If you find yourself somewhere in the middle of Manila’s “University Belt” in Sampaloc disttrict, you may have chanced upon this nicely-preserved American-era building and some fresh patch of green which is a welcome sight in the midst of the area’s frentic activity and some unfortunately-dilapidated structures nearby. For someone who had often roamed around U-Belt back in college, I have always wondered about this structure. I was lucky to have gotten access to this place and appreciate this preserved heritage of old Manila in Sampaloc.
The story behind this building began in 1905, (some sources however say it’s 1907) when industrialist and philanthropist Teodoro Yangco and a group of women’s rights advocates (included among them would be the founder of Centro Escolar University, Librada Avelino) founded the La Proteccion de la Infancia, Inc., (LPI) considered to be the first and oldest non-sectarian charity organization in the country. Its aim was to look after the welfare of children at a time when child mortality, malnutrition, and other diseases were on alarmingly high rate. LPI decided to embark on a milk-feeding program for the children, as well as helping out their mothers as well.
With its widening operations and expansion over the years, there came a need to move from its original home in Evangelista Street in Quiapo. Yangco donated a parcel of his land along Lepanto Street up in Sampaloc. The construction of its new office fell onto the hands of 2 architects, Arcadio Arellano and his younger brother Juan, who was fresh out of his architectural education in the US. The project one of the first ones the brothers would collaborrate on for the next 3 years. For Juan, this would be one of the first architectural projects he would take, as he would go to build more iconic landmarks ahead like the Post Office Building and the Metropolitan Theater, to name a few.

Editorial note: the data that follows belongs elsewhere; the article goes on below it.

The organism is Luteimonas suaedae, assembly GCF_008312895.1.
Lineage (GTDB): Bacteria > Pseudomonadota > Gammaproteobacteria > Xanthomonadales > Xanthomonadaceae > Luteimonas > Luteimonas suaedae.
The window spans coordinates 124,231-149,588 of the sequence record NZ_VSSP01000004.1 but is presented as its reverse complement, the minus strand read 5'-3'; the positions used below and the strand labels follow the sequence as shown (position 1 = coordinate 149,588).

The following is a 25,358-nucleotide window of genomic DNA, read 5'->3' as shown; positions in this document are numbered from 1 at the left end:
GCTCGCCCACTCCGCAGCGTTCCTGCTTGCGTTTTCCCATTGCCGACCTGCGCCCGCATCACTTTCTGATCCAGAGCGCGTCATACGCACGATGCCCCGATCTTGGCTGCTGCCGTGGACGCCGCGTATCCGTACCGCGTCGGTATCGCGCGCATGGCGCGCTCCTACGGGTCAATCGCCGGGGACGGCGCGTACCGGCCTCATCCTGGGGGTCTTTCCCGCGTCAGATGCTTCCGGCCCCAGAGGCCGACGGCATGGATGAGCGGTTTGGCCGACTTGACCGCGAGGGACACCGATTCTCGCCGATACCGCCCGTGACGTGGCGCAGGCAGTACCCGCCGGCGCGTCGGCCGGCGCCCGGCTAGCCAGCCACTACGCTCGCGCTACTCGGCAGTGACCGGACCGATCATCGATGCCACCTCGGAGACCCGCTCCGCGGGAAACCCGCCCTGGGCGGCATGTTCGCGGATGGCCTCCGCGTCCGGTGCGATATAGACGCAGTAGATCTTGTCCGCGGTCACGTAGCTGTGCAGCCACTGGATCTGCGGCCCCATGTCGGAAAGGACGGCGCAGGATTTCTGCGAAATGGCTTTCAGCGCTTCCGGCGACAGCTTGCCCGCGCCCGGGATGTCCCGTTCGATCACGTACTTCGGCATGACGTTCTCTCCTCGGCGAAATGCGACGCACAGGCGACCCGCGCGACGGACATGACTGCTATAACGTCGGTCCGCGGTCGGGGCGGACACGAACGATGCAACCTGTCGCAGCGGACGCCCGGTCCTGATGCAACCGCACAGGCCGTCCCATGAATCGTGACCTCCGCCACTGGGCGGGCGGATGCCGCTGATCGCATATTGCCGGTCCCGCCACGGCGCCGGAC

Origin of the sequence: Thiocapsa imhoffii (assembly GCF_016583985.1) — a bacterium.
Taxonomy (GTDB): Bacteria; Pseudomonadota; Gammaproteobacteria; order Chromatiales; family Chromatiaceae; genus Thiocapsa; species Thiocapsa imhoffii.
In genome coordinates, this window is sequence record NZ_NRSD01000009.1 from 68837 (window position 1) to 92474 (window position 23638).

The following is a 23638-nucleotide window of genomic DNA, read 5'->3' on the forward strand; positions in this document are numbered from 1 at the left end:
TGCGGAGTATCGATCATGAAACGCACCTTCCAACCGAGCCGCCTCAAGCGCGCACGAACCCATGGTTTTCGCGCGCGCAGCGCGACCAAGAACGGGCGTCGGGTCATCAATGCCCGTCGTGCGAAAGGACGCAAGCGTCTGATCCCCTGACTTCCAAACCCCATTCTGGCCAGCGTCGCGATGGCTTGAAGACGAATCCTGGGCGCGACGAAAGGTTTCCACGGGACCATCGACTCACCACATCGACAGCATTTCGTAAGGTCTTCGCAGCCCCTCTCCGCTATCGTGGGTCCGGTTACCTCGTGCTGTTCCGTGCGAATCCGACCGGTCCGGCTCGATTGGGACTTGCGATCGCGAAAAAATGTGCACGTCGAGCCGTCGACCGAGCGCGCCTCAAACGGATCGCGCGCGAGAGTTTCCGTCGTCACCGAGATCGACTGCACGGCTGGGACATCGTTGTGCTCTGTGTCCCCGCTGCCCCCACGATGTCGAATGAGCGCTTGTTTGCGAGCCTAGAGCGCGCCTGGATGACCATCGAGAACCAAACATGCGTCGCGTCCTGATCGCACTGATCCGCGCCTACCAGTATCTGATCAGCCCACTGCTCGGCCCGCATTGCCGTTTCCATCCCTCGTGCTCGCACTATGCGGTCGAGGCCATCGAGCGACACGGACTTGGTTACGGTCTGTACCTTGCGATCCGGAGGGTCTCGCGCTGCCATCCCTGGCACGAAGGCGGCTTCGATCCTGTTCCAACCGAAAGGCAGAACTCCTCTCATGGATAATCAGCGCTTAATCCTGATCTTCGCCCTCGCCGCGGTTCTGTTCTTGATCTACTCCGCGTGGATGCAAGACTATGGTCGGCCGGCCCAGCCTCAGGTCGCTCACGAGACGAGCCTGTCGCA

The structure was built in 1914; the Arellano brothers took their inspiration from an orphanage in Florence, Italy called the Ospedale degli Innocenti (Hospital of the Innocents) done by Filippo Brunelleschi, one of the renowned architects of the Renaissance era; the structure itself is known as an example of landmark early Renaissance architecture. Upon its completion in 1917, the building was christened as the “Gota de Leche” (Drop of Milk in Spanish) which, true to its name, became the milk-feeding center for the city’s children, especially those from poor families.
The organization and the building it represents is still in existence to this day, as it still is doing its mission for the children and their mothers. The building itself has been fortunate that it was spared from possible demolition and became a centerpiece for heritage advocacy, thanks in part to the LPI which wanted to preserve the heritage of this landmark. In fact, it went through a renovation/restoration in 2002, an effort that warranted the attention of the United Nations Educational, Scientific, and Cultural Organization (UNESCO) that it received a recognition in 2003 UNESCO Asia-Pacific Heritage Awards for Cultural Heritage Preservation.
The story of Gota de Leche is one of the few inspiring stories that one can hope to be emulated in the preservation of the metropolis’ endangered heritage, not only as a way to visually learn about our past, but also to help guide our cities to a better, livable future.
acknowledgements as well to Businessworld and Women’s Media Circle
© The Urban Roamer